How do waves shape our coastline?

Step 1: Read the key terms list below. Make sure that you understand and could give a definition to somebody else.

Step 2: Read the information in Section 1. Answer the exam questions here 7.1 – Waves and complete the short quiz below

Coastal unit key terms

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 Key term: 

Fetch: The distance of open water over which wind blows. The longer the fetch, the stronger and more powerful a wave has the potential to become.

Crest: The top of a wave.

Swash: The incoming movement of a wave up a beach (heading inland)

Backwash: The outgoing movement of a wave down a beach once the wave has broken (heading back out to sea)

Constructive wave: A powerful wave with a strong swash, bringing sediment with it. This sediment is disputed to form a beach.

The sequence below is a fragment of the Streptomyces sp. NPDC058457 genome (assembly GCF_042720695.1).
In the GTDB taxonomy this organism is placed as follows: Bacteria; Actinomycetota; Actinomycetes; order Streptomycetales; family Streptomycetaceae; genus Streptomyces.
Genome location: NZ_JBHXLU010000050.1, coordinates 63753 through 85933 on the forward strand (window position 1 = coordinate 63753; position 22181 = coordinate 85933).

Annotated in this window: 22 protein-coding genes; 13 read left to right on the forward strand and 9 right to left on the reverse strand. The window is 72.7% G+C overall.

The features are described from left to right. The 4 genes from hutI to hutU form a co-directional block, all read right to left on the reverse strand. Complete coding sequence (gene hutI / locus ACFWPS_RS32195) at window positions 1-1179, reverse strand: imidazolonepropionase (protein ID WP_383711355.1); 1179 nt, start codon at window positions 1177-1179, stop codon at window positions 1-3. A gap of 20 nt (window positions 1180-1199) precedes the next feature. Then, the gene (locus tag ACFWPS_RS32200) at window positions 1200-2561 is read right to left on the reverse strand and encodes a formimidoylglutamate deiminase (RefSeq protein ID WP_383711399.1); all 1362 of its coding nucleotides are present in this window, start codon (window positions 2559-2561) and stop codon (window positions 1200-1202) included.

Destructive wave: A wave with a strong backwash. Destructive waves have a weak swash so there is limited forward movement when the wave breaks.

Section 1: How do waves form?

Wind blowing over the ocean or sea ——> Friction with the waters surface ——> ripples form ——> ripples develop into waves

Tsunami’s can also be created through tectonic activity such as earthquakes and volcanic eruptions. Tsunami waves are much bigger and more powerful than usual and have the potential to cause widespread devastation.

Indian Ocean Tsunami - 2004

Indian Ocean Tsunami – 2004

Types of waves

constructivewavesdestructivewaves